I am interested in hearing some of your opinions about a potential business model I want to start using. I have successful experience doing rehabs and flips in my area of SFH’s in my area. I have noticed that due to the high amount of foreclosures in my area some “distressed” properties are selling for ridiculously low prices. They would be perfect for investors because of the price except for the fact that in most cases they need to be rehabbed more then just carpet and paint. Many investors don’t have the time or resources to buy investment properties that need work. That is where I come in! What I’m proposing to do is buy these distressed properties, rehab them then sell them to investors still at a discount from retail. Basically a “turn-key” investment for them. This is the part were I’m looking for others on this boards opinions and insights on my model. Do you think this would work? What are some pitfalls I might fall into that I haven’t foreseen? Any advice on how I can make this run smoothly. Any and all advice good or bad would be appreciated. Thanks in advance.
What is the point and why would you want to do this after you have done all the work. you are overthinking on this idea
I agree with Brock…Sounds like you need to figure out which of the 3 you’ll be doing:
Act as a birddog and refer the property to an investor for a fee (i.e., earn small chunks of cash);
Fix up and sell (i.e., earn larger chunks of cash); or,
Fix up and rent out (i.e., earn cash flow and appreciation)…
When you say you’ll fix up and sell as a turnkey to an investor, you’re really just doing #2…
I think this is actually a great plan.
You already have experience in rehabs, so you know how to get these properties fixed for much less than a Dentist looking for an investment.
Your right on the money. That dentist does not have the time, knowledge or desire to get into 2 businesses. 1) The remodeling business and 2) The rental business. Knowing that your plan should work IF… and it’s a BIG IF…
If you can absolutley STEAL these homes, do quick cost effective rehabs, and leave enough money on the table to make them cash flow.
The other guy’s are right, there is a strong case to be made for just keeping these homes yourself. But…maybe the reality is you hate being a landlord. I know I do. It sucks, in plain English. With what your proposing you could turn these things and make money at the same time. I could see this becoming a very big niche in the next few years.
One of my all time favorite sayings is “Never underestimate the laziness of people” Your plan fit’s that perfectly. If your buying these things VERY cheap, worst case scenerio for you is YOU end up renting them out and building a portfolio of property which you hold until things get better. It will happen, and you’ll make a TON of money.
The key to this would be finding yourself a VERY good realtor who specilizes in rental property sales. You find and rehab the properties, he or she gets investors to buy them and you just keep turning and burning.
One last thing…If I were you, I would seriously consider keeping a few of the absolute best deals you find. You know the ones, nice neighborhoods, great cash flow and CHEAP!
Here’s another nice little gem for you guy’s.
Rent those homes to FIREFIGHTERS, these guy’s can usually fix ANYTHING, pay on time, especially if the home is in the city they work in, and the Fire house itself is the best advertising in the world. As soon as one guy moves out, there’s always someone else looking for a place to rent.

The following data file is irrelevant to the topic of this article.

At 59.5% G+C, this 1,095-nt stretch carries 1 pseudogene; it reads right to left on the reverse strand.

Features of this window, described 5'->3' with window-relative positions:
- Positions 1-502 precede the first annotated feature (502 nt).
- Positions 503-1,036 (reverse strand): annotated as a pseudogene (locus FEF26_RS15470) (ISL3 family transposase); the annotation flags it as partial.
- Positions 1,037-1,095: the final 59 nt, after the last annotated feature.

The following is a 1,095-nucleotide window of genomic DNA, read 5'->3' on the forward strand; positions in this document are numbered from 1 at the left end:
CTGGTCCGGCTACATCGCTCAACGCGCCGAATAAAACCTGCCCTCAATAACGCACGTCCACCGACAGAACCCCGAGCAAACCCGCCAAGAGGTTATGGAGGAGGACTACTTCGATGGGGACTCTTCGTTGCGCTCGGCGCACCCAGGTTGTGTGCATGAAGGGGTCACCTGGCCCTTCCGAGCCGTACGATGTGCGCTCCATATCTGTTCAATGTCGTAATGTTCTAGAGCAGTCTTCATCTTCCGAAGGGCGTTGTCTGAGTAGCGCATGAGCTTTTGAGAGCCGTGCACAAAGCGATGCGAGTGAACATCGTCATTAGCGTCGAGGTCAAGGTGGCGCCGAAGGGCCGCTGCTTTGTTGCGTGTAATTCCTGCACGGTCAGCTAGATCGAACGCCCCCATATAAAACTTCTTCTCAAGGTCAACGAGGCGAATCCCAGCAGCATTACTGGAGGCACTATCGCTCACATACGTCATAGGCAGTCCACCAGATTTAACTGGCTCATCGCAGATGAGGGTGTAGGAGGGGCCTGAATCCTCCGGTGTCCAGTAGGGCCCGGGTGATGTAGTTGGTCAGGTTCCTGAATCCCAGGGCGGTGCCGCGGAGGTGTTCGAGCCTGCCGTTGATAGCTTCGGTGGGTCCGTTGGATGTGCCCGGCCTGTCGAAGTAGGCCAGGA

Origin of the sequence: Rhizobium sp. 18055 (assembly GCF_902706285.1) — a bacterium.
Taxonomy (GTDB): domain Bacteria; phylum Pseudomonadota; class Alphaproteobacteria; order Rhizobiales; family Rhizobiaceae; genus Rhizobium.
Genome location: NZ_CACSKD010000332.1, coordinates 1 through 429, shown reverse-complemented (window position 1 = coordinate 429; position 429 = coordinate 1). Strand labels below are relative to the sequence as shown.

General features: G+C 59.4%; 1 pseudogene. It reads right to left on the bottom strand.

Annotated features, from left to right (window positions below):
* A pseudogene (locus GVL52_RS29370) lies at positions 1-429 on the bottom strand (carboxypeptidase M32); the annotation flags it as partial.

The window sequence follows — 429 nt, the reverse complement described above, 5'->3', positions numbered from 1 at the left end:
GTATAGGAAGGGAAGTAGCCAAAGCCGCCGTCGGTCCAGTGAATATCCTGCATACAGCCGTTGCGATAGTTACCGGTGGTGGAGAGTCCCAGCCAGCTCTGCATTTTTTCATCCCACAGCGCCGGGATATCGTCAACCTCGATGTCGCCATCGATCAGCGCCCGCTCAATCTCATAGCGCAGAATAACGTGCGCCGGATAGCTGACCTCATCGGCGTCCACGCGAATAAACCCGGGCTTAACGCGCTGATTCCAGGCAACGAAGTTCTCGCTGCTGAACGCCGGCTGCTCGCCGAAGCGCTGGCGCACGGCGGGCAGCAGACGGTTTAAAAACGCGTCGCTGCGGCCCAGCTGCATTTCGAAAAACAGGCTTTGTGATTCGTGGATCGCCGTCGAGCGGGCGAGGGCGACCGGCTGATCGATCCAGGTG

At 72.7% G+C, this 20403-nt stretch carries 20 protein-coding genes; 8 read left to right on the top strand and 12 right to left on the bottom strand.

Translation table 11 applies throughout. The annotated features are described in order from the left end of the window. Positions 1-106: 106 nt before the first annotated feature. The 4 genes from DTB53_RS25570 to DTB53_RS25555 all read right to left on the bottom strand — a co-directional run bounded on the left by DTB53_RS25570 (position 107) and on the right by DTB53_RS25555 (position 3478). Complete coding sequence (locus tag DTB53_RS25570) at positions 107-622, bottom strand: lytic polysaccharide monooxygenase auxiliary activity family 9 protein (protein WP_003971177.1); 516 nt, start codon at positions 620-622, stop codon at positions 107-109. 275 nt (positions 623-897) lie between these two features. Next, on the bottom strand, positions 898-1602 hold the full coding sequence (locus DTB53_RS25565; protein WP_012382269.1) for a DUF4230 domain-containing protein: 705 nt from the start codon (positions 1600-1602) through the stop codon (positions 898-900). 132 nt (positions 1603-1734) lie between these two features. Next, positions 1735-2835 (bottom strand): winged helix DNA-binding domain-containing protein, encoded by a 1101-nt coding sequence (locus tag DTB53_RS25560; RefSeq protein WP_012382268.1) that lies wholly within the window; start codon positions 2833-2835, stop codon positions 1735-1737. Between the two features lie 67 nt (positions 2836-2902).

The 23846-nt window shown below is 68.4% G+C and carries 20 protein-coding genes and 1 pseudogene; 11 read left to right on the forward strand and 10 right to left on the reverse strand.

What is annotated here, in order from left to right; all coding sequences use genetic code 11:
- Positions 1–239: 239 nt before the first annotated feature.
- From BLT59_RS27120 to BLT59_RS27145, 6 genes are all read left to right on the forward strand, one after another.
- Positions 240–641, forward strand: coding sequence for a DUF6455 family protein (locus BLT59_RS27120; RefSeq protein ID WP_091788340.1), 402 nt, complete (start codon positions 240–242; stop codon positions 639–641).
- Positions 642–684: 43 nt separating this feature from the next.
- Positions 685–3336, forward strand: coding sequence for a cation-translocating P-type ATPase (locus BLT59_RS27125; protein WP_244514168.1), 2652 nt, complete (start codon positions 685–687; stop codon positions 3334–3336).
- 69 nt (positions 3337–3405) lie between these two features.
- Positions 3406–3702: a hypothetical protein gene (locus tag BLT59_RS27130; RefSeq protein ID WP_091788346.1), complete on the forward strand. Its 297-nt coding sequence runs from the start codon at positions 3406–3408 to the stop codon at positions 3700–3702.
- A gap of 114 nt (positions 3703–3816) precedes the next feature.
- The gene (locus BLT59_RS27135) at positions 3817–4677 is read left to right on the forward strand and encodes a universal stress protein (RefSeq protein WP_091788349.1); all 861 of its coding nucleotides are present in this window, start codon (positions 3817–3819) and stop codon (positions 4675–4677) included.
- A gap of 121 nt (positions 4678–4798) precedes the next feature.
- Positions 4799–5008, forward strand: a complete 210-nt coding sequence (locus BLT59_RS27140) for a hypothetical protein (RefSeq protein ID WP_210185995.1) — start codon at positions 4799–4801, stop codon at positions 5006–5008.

I have to agree with Brock and buff investor…
why put all that money and time in and then make such a small fee? You should just wait out the extra time and retail it yourself,
if you can’t “afford” to hang in that long then:
post all over the place that you can find the deals, do all the work and pay 1/2 the pmts. and partner up with someone. Then you can make it to the end. You would just have to have your new “partner” use his own credit to make sure you always get 1/2 pmt
Then if a “certain” amount of time goes by and you guys decide its not selling, then refi, take some profit and rent it out until market improves.
Then you move to next deal
I know an investor in Indy that does what you are talking about. Buys extremely low, remodels them inexpensively and efficiently, then has a list of landlords that she sells them to for rentals. She knows what types of properties the landlords are looking for and how they like them remodeled.
Thanks guys for all the insight, pro and con. Now to answer your questions… For those who wondered why I wouldn’t just hold the properties for myself, especially after I did all the work, the answer is this… I normally buy my rehabs via construction loans that have a balloon payment after six months, so I have to either sell the property or refinance it into another loan so I can hold the property. It’s a great loan program too. I can get 100% financing and that will cover the purchase price, all my rehab costs and interest payments for those six months. Depending on how well I buy the property I can also get the bank to give me the same loan except I won’t have the balloon payment. It will be a more conventional term loan. I use that loan for those properties I do rehab but don’t want to sell right away. Common sense dictates that I do keep some of the best deals for myself, but I’m not in a position were I can hold hundreds of properties (yet) and that’s why I would resell some of them to investors who want that simple “turn-key” investment. I have passive income coming in from my current rentals and lease-option properties I’m holding and thought this would be a way to continually create another stream of income.